This attempt to freeze out a legitimate candidate and endorse a person chosen by a few party leaders is undemocratic and makes an oxymoron out of the term “Democratic Party.”  It’s like the old Soviet Union where candidates under the control of a few party leaders are hand-picked for the millions of voters. I agree with the statement sent to me by Hilliary A. Martin, secretary of the Northwest Volusia Democratic Club:

The Florida Democratic Party bylaws tell me that our Democratic Executive Committee has to remain neutral while a few party leaders select, promote, and fund-raise for a candidate who is far less suitable than Mr. Arth. It’s outrageously undemocratic, both for us and for the voters. The party bylaws need to be rewritten so it that it is clear that both the DECs and the FDP stay neutral before the primary. In compensation, Mr. Arth should immediately receive the same number of ads that were already given to the other candidate. Anything less would be a disgrace.
III. Proposed Electoral Reform: Neutrality within the party organizations for their own candidates is especially important under our notoriously unfair plurality system. I am aware that the practice of anointing candidates takes place within both the Republican and Democratic Parties in violation of democratic principles. Like other abuses of power that have been common in the era of dirty politics, this should be exposed to the light of day in this age of increasing transparency. This attack on our constitutionally protected right for representation is further compromised by certain blatantly undemocratic practices. The Democratic Party should stand for these additional reforms in order to live up to their name:

1. Majority Voting: We should replace the winner-take-all scheme to elect leaders in single-member elections with instant runoff voting. With IRV, voters rank their candidates in order of preference. Only a majority can win, so if there is not a majority the one with the least votes is automatically dropped with the votes re-tabulated until there is a majority. This instantaneous, automatic process opens elections to new ideas and prevents third party challengers from turning into potential “spoilers.” If Ralph Nader had not run in the 2000 presidential race, Al Gore would have won instead of George Bush, for example.

2. Public Campaign Finance: Special interests, or rich candidates, should not be allowed to compromise the public interest through private campaign financing.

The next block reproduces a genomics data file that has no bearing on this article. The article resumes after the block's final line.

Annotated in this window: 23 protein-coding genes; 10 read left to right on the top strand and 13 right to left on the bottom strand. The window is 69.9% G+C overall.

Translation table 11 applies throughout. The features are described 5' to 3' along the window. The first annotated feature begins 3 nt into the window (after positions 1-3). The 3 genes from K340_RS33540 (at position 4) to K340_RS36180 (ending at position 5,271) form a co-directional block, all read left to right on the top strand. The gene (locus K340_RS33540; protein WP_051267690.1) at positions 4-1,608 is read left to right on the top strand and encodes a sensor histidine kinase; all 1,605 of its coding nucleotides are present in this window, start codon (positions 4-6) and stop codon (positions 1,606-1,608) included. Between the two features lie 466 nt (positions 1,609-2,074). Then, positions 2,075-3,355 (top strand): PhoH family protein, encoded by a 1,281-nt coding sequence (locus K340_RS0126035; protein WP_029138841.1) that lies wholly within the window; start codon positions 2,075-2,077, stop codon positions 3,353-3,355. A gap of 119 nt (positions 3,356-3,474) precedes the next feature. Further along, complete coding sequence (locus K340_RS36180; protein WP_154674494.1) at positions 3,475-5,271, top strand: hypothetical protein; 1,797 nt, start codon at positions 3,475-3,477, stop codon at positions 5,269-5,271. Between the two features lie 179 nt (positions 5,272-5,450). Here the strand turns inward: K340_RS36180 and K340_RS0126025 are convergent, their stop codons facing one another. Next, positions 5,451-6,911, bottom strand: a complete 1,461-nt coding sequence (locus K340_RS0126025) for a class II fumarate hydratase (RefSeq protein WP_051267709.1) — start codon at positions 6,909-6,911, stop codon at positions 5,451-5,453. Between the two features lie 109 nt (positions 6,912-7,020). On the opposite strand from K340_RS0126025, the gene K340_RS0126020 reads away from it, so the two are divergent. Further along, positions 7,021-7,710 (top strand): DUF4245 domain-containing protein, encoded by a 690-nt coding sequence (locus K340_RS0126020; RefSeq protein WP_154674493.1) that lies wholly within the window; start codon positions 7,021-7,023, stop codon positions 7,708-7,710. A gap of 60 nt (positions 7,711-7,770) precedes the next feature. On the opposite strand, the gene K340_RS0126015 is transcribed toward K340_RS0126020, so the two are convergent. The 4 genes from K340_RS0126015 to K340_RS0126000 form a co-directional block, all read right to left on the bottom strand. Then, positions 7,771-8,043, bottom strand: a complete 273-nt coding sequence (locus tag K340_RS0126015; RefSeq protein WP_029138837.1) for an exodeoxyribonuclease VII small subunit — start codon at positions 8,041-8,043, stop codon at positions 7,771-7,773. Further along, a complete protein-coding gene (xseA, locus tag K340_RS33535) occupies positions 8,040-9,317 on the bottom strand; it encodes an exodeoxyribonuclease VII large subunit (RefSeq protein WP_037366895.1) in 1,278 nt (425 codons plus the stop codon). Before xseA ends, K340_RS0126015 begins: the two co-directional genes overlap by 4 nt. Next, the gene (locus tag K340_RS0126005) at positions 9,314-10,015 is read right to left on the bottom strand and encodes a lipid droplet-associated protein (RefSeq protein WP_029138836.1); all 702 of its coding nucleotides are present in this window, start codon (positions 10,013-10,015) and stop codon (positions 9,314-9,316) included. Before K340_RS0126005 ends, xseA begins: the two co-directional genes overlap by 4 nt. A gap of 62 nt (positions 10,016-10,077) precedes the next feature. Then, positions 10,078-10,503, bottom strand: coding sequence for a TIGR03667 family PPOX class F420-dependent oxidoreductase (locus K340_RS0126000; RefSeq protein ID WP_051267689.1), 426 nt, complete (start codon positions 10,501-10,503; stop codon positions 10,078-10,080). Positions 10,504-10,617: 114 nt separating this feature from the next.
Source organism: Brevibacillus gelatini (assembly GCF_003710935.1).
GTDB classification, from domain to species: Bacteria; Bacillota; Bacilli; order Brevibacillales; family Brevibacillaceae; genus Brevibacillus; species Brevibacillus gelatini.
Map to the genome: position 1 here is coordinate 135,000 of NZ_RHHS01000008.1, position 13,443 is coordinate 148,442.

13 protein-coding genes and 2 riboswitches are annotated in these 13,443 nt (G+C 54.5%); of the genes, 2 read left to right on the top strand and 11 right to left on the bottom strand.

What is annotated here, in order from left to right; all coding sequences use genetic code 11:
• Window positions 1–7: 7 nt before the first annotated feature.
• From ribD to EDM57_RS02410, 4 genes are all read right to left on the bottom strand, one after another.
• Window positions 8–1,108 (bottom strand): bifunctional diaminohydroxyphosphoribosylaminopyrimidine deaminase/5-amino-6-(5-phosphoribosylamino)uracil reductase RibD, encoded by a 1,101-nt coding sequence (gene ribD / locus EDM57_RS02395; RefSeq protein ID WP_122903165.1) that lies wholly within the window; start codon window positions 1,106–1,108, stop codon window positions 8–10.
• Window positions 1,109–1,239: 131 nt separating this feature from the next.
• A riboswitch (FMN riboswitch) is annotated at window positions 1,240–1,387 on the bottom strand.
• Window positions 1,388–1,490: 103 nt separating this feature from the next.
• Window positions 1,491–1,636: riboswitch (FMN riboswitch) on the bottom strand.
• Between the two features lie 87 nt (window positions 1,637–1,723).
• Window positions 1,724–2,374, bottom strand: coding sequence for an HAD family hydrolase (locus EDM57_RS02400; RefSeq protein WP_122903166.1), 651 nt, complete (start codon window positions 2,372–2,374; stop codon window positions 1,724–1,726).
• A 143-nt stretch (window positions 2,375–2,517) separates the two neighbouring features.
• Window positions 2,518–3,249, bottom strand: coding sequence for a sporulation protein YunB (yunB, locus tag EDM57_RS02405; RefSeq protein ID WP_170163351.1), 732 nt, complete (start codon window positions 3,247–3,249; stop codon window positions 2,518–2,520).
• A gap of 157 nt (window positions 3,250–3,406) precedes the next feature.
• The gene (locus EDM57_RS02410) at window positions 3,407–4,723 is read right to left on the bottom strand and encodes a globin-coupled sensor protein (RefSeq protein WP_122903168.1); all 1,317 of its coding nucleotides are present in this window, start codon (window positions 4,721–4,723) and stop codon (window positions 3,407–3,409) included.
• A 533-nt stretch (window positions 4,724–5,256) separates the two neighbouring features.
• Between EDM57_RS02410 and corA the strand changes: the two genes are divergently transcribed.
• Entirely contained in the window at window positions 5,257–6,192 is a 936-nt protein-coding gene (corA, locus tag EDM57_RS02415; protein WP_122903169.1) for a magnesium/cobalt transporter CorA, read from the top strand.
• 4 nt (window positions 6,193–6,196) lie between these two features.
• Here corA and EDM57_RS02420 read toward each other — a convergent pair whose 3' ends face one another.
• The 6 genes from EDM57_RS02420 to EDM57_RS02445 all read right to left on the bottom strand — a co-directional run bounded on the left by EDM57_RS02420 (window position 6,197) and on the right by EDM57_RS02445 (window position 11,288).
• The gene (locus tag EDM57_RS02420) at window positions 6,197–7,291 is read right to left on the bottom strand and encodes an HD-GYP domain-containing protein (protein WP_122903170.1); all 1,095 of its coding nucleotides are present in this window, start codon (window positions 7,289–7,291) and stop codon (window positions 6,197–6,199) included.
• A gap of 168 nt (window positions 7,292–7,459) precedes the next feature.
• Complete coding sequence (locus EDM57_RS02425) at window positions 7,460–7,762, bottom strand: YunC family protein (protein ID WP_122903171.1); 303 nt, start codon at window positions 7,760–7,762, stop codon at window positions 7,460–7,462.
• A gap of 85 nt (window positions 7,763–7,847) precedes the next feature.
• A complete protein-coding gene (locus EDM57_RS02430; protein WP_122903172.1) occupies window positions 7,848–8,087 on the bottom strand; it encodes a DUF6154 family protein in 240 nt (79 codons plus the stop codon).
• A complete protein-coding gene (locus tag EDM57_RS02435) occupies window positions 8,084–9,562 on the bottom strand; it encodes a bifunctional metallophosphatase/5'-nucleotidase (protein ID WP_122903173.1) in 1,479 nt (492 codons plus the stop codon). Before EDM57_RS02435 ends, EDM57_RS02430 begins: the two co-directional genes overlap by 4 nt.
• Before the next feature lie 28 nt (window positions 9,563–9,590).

3. Direct Voting: Replace the Electoral College with direct voting.

4. Proportional Representation: We should abolish single member districts for representatives elected by plurality voting. This allows for redistricting fights every 10 years and excludes the majority of people from being properly represented. We should have proportional representation in newly created multi-member districts for truly fair redistricting, and fair representation.

 5. Restore Ex-Felon’s Right to Vote: About 1 million ex-felons are denied the right to vote in Florida. In Florida, we incarcerate people at a rate that is 8 times higher than Canada yet we still have a higher rate of violence. While addressing the systemic reasons why we have the world’s highest incarceration rate, we should also restore the vote and other rights for those who have done their time and who are struggling to reenter society.

 


Voters often complain about not being properly represented, but they usually do not blame the real culprit—our electoral system. Instead they tend to blame the politicians who they see as venal, superficial, power-hungry, mendacious, and preoccupied with non-stop fundraising. Only by reforming the electoral system can we get the leaders we both need and deserve. Electoral reform, both inside and outside the party, would bring dignity to politics. It would also stop the vote-buying, help keep good people honest; eliminate spoilers and vote strategizing; make gerrymanders extinct, and bring out the best candidates.

VI. Conclusion: As an example of the proper and reasonable respect for neutrality, here is what state committeeman Ed Matson wrote me:

We are the Democrat Party of Martin County with the objective of electing Democrats and we try not to charge fellow Democrats for any type of advertising on our website. We have a limited budget, but do what we can. Alex Sink was the only gubernatorial candidate I was aware of until your announcement and that is why we had the big splash for her. We try not to “endorse” any particular Democratic candidate until after the primaries and we will try to give equal space and time to all of our viable people….I was looking at your website and I must say, I like and agree with almost all of your issue positions. There needs to be more enlightenment like that in this state.
 My grievances are as universal as they are personal. It is reflected in the reaction of others within the party—many of whom are outraged but reluctant to speak up out of fear of retribution. I have voted Democratic for over 35 years because I believe this to be both a party of principle and of responsible change. Everything I have seen on the local level within the Democratic Executive Committees and Democratic Clubs reinforces this belief. The Democrats I meet have generally welcomed my attempts to discuss important issues in this race, to give 4 million party voters more than one choice, and to stay neutral until after the primary. I ask for the same treatment by the Florida Democratic Party.

 Sincerely,

 

Michael E. Arth (386) 626-4884

http://www.michaelearth.org